In 6 locations across Africa and India protestors held angry demonstrations over the last 2 days. These far flung and isolated communities are united by their experience of living with the operations of Vedanta, a British-Indian mining company 69.6% owned by London-based billionaire Anil Agarwal, which protestors accuse of looting, polluting and devastating their homelands. Vedanta's AGM in London, held this weekend and Monday, was mired by protesters chanting slogans and staging a theatrical boxing match between company executives outside the meeting, and dissident shareholders asking penetrating questions inside the meeting.
Vedanta has been consistently opposed by communities where it operates ever since it was launched on the London Stock Exchange in 2003. In 2013 the company lost a $10 billion investment when indigenous people and farmers won a 10-year struggle against the state and the company to stop mining of the Niyamgiri mountain in Odisha in India. Local communities are now demanding that the refinery built to process its ore is decommissioned.
Now, 12 years later, Vedanta has been indicted for multiple crimes. In Korba, in Chhattisgarh, Vedanta were found guilty of causing the deaths of between 40 and 100 workers who died when a chimney collapsed on them in 2009. Vedanta's lawyers suppressed the results of the judicial investigation into the matter last year, but it was leaked to activists.
In Goa, Vedanta mined iron ore illegally over 5 years, exporting twice their annual allowance and operating without permission. Ramesh Gauns, advisor to Bicholim mines people affected who issued a list of demands for the AGM, claims that $2.2 billion in lost royalty is still owed to the state by Vedanta. Gauns said, ‘Vedanta was found by the Supreme Court to have been mining illegally in Goa from 2007 to 2012, thereby destroying people's livelihood and environment. The company should pay compensation for loss to the people of Goa and India, and Anil Agarwal should personally be brought to trial for breaching the laws of a foreign country.’
In the Zambian copperbelt, communities living around the mines and smelters of Vedanta's copper subsidiary Konkola Copper Mines (KCM) staged 2 days of protests in Chingola town over the weekend. They decried KCM's continued pollution of the River Kafue and local streams, which have left the water devoid of life, and communities with long term health problems. Most of the protesters are also victims of the major pollution of the river Kafue by Vedanta in 2006, which affected up to 40,000 Zambians. KCM was finally confirmed as guilty by the Supreme Court of Zambia in April this year, though $2 million compensation earlier awarded to the claimants was retracted under pressure from company lawyers. The claimants have accused Vedanta of corruption and bribery in the case.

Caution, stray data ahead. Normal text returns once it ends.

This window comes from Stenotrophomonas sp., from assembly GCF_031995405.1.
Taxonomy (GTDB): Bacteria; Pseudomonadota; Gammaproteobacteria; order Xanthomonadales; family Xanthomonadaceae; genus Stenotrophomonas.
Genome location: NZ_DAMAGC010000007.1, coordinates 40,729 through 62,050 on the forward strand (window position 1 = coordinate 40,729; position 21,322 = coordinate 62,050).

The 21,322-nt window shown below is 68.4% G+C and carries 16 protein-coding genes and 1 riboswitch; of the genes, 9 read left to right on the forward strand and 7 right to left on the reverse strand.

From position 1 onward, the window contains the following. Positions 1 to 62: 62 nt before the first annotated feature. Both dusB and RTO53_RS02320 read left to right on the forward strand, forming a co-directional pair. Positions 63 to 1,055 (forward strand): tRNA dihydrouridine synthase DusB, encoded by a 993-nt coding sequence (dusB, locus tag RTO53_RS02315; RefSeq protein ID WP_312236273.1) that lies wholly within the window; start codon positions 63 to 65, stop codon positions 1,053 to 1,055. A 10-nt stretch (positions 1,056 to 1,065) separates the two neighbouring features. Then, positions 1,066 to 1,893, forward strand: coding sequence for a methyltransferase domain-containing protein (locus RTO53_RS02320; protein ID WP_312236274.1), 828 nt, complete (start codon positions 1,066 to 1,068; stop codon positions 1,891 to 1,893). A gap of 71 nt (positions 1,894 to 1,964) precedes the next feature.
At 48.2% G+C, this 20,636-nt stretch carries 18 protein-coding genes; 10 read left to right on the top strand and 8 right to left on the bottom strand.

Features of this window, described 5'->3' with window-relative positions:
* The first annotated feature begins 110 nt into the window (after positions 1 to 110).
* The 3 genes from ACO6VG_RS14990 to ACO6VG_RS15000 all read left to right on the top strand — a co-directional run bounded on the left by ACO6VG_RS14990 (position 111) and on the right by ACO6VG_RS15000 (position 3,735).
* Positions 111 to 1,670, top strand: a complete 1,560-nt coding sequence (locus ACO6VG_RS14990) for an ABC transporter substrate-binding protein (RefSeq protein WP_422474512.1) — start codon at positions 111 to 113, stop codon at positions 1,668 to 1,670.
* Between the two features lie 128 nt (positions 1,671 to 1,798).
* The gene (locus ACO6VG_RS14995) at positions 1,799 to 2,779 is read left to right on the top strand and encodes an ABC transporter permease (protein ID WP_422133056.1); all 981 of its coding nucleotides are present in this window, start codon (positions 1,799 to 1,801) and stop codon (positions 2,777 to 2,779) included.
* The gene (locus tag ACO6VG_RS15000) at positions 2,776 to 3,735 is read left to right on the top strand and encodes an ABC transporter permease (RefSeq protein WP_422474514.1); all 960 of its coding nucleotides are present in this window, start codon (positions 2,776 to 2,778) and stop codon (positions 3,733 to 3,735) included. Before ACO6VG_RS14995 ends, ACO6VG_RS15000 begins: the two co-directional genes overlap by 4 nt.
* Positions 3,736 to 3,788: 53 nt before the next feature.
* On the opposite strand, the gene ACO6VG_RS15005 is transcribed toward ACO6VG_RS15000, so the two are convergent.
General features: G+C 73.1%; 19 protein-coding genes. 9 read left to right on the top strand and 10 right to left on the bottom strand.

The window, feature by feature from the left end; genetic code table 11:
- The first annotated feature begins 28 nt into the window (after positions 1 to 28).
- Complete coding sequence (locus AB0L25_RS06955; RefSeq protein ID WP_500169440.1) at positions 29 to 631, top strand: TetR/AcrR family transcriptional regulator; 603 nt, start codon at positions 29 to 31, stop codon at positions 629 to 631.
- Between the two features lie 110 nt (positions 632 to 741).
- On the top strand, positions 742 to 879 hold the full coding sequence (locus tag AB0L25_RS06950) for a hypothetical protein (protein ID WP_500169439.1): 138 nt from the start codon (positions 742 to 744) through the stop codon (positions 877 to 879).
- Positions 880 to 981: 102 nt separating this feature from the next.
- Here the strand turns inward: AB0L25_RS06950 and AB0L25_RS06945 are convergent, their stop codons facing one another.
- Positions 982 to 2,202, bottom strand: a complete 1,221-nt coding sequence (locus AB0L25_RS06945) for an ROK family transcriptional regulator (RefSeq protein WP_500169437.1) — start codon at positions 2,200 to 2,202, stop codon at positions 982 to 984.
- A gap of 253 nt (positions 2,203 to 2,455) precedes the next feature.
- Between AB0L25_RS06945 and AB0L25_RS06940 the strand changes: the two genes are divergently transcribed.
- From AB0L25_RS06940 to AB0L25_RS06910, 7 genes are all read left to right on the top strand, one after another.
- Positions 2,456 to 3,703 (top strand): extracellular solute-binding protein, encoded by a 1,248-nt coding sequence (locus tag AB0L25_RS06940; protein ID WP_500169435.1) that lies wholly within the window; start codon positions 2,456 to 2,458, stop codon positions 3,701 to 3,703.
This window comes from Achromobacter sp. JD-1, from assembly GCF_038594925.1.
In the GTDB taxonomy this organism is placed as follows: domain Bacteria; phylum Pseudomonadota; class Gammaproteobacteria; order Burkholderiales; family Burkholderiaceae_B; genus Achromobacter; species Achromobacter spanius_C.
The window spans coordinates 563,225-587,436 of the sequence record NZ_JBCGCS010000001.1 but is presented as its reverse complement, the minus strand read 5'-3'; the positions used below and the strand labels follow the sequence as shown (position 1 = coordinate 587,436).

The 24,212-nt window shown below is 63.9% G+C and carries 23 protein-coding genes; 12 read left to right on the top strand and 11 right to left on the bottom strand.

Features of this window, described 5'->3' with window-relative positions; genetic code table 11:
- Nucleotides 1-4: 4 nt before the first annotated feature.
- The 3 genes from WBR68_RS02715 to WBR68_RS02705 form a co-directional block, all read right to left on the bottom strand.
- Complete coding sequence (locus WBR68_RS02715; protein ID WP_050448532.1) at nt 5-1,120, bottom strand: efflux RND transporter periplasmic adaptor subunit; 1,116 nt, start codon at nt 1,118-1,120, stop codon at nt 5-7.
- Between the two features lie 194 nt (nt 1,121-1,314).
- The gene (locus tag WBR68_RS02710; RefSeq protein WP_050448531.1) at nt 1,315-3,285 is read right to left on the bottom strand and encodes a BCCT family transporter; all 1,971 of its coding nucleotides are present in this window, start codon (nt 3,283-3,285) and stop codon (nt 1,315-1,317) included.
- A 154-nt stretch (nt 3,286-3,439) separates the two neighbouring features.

Joseph Sibezulu, one of the protesters, from the Mambwe tribe in Northern Province of Zambia, explained that ‘Zambia's environment has been polluted and destroyed by the so-called foreign investors including Vedanta. People are suffering health problems and the companies don't even help us with medical expenses. We as Zambians say no to these looters.’
KCM was earlier indicted in Zambia when evidence emerged of major tax evasion and transfer mispricing.
In Rajasthan, India, retrenched miners from the Matoon Mines trade union protested alongside local villagers polluted by phosphate dumps. Ninety miners were dismissed by Vedanta subsidiary Hindustan Zinc Limited in December 2014 with only 1 month's advanced pay. Berulal Meghwal, Dalit farmer and Matoon mines union activist said, ‘Vedanta have flooded this area with money and bribes, and flooded my fields with phosphate mine-waste. They have acquired grazing land for phosphate dumps which is illegal under Rajasthan law. No one was compensated for loss of grazing land.’
Protesters at Vedanta's AGM in London highlighted the company's unsustainable $9.1 billion net debt and warned Vedanta's shareholders inside the AGM – including UK councils and pension funds – that the company may follow the pattern of Indian energy corporate Essar by bleeding subsidiaries of their assets, de-listing them, and incurring huge debt write-downs, if they continue on their current trajectory.
Vedanta's share price has slipped 61% this year to an historic low due partly to slumped commodity prices, and the company's huge debt burden. Vedanta is the second most indebted corporation in India, and with $2.4 billion in debt servicing payments coming due, and 'insufficient operating cash flow to fund capital spending and dividend payments' according to analysts, Vedanta is desperate to get hold of cash reserves from its wealthier subsidiaries to meet the demands.
The main target is Cairn India, the oil and gas subsidiary now fracking in Rajasthan, which Vedanta bought from UK firm Cairn Energy in a deal personally pushed on the Indian government by David Cameron in 2011.
Cairn India has $2.6 billion in cash reserves, which Vedanta could access by merging its metal and mining companies together with the oil and gas business. However, Cairn India's biggest minority shareholders, Life Insurance Corporation of India and Cairn Energy, are opposing the deal claiming that Vedanta will deplete the cash and leave Cairn badly off, though this is denied by Vedanta CEO Tom Albanese.